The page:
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LINCOLN PARK — Marcial Bereciartu, owner of the new Strapoli Pizza in Lincoln Park, got his start making pizzas as a kid, preparing dough at his parents’ pizzeria in Venezuela.
The pizzeria was a family business where Bereciartu and all his siblings helped out, whether it was by preparing pizza boxes or serving tables. As a kid, Bereciartu would spend Sundays at the pizzeria learning math from his dad and helping make dough during their tutoring breaks.
“We grew up surrounded by pizza and learned everything about making it and running the business from our parents,” Bereciartu said.
After relocating to the United States five years ago, Bereciartu is bringing his pizzeria experience — and family’s secret dough recipe — to Chicago.
Strapoli Pizza, 545 W. Diversey Parkway, celebrates its grand opening Friday after a weeklong soft launch.
The pizzeria and cafe serves Neapolitan-style pizzas inspired by Bereciartu’s family recipes in a fast-casual setting. It also has a breakfast menu of sandwiches using Strapoli’s signature pizza dough and cafe drinks from Dark Matter Coffee.
Much like Rubén Pizza, the family business in Venezuela, Strapoli is a family affair involving Bereciartu’s parents, who moved to Chicago a few years ago, and his brother.
“I’m a lucky guy to have my family and friends around me,” Bereciartu said. “This combination of forces is what makes Strapoli possible.”
Bereciartu’s parents, Rubén and Marlene Bereciartu, opened their first pizzeria 37 years ago in Merida, a small Venezuelan mountain city, he said. They ran the pizzeria for several years before moving to a larger location in another neighborhood, where they operated for the next few decades.
Old photos documenting the family business’ history are on display at Strapoli.
“Strapoli exists because we have all this experience in the pizzeria industry,” Bereciartu said. “I grew up with this example that you can work not just for money, but to have fun with your family, serve your community and make good pizza.”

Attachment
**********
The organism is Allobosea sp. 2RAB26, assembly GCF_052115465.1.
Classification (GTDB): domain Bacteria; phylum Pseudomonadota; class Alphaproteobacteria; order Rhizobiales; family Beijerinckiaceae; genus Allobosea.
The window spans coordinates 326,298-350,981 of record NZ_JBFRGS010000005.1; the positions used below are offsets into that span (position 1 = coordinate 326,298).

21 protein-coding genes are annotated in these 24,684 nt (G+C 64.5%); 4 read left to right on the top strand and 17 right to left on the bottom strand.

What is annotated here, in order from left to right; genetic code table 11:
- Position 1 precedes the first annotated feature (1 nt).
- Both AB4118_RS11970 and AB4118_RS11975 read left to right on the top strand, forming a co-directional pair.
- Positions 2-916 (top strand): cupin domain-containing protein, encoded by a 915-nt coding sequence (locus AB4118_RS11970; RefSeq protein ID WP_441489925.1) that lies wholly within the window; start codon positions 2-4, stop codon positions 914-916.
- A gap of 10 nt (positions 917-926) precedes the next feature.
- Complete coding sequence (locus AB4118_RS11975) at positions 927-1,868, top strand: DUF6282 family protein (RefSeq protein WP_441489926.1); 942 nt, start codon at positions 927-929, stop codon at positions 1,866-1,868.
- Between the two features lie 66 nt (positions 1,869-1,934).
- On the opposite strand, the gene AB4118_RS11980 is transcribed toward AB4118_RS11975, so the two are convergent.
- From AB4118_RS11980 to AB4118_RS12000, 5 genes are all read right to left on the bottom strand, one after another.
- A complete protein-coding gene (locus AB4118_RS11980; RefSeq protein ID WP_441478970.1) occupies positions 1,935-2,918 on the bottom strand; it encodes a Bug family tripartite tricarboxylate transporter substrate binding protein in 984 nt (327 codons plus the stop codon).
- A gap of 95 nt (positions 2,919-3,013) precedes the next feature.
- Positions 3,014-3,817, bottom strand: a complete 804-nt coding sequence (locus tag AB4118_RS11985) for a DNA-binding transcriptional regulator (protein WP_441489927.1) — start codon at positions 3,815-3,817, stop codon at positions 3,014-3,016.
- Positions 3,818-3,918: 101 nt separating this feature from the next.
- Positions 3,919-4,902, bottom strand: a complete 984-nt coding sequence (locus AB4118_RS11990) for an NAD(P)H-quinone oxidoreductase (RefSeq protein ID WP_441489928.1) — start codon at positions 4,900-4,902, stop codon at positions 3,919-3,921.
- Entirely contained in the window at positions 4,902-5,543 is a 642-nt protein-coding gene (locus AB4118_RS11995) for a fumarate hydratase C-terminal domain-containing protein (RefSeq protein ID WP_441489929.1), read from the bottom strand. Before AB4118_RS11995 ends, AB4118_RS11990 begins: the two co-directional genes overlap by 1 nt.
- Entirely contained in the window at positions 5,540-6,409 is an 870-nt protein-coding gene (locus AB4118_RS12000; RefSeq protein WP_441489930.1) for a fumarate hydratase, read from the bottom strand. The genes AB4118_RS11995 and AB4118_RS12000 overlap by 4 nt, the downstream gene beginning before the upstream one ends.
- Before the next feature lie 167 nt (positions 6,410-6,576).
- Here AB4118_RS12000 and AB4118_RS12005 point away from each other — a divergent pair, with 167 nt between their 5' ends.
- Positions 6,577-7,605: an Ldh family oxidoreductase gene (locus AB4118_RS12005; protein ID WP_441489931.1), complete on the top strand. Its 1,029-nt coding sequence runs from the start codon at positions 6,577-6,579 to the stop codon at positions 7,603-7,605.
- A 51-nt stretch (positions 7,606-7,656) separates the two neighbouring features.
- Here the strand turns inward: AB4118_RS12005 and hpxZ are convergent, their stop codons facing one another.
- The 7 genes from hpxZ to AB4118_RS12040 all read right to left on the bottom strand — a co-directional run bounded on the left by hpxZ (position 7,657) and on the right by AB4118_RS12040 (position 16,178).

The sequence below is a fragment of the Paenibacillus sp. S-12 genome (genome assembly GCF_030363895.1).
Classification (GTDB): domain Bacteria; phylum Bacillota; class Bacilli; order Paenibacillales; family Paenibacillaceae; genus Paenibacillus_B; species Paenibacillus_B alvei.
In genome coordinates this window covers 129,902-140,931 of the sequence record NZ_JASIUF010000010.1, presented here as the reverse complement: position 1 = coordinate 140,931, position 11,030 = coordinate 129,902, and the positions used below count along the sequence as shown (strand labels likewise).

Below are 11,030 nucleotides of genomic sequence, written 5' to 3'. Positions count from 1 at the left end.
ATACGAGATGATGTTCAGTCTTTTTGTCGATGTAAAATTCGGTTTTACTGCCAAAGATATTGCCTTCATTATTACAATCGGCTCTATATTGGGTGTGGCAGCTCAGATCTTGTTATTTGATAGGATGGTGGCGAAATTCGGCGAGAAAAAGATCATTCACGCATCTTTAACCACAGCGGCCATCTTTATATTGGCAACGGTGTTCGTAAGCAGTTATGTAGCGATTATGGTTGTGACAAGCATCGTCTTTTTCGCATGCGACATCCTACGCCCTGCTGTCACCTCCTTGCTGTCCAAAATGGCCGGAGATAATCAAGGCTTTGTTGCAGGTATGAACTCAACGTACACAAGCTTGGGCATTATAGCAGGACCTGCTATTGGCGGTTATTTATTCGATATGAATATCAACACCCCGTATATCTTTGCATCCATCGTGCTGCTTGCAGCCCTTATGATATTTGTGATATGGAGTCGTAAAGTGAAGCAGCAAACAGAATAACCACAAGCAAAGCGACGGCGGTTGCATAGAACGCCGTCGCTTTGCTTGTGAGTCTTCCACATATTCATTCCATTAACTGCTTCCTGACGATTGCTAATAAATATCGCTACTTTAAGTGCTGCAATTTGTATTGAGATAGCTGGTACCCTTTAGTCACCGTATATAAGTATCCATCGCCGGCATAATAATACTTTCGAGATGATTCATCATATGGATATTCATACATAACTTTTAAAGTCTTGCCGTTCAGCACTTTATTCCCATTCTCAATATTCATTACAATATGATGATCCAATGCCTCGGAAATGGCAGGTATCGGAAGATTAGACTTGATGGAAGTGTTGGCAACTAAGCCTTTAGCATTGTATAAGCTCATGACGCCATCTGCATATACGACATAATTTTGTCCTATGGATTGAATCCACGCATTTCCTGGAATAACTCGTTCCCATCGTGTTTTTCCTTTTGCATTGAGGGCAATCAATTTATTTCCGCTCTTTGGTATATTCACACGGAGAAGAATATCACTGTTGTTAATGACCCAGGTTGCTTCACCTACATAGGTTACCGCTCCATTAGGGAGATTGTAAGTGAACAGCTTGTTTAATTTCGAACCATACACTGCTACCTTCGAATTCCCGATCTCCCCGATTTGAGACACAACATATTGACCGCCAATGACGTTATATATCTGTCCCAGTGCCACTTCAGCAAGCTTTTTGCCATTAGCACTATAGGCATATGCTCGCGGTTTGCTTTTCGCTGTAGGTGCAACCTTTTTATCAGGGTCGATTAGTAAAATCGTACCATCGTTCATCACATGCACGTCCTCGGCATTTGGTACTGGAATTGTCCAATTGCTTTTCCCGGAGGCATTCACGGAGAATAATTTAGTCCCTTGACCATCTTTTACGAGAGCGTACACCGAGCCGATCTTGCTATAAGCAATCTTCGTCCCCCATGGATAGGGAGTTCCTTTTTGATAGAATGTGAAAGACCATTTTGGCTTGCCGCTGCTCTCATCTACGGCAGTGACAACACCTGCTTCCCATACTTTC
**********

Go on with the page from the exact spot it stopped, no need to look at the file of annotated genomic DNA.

Bereciartu and his family started planning Strapoli a few years ago, experimenting by making various pizzas in their apartment for friends and family, he said. That led to them selling their pies at three local farmers markets.
Bereciartu met his now-landlord at one of the farmers markets, and the landlord took an interest in their business and encouraged them to open a brick-and-mortar restaurant.
“It all happened so fast from there,” Bereciartu said.
The 10-inch pizzas come in multiple varieties or a build-your-own option, Bereciartu said.
The most popular pizza during Strapoli’s farmers market days was the pistachina, which uses pistachio pesto topped with fior di latte mozzarella, mushrooms and crushed pistachio.
The sweet bacon pizza is another favorite, Bereciartu said. It comes with bacon, fior di latte mozzarella, arugula and hot honey.
The restaurant also serves multiple breakfast and lunch sandwiches inspired by the pizzas.
The name, Strapoli, is a combination of “strada,” the Italian word for street, and Napoli, the Italian city where Neapolitan-style pizzas originated.
Bereciartu designed Strapoli’s logo and selected the restaurant’s color palette of blue and white walls with brown accents. The music is Bereciartu’s personal playlist, which is heavy on Jack Johnson and other related artists.
“We’ve created a cozy place with a good atmosphere,” Bereciartu said. “You’ve got family working here, good music and what some people say is the best pizza in town right now.”
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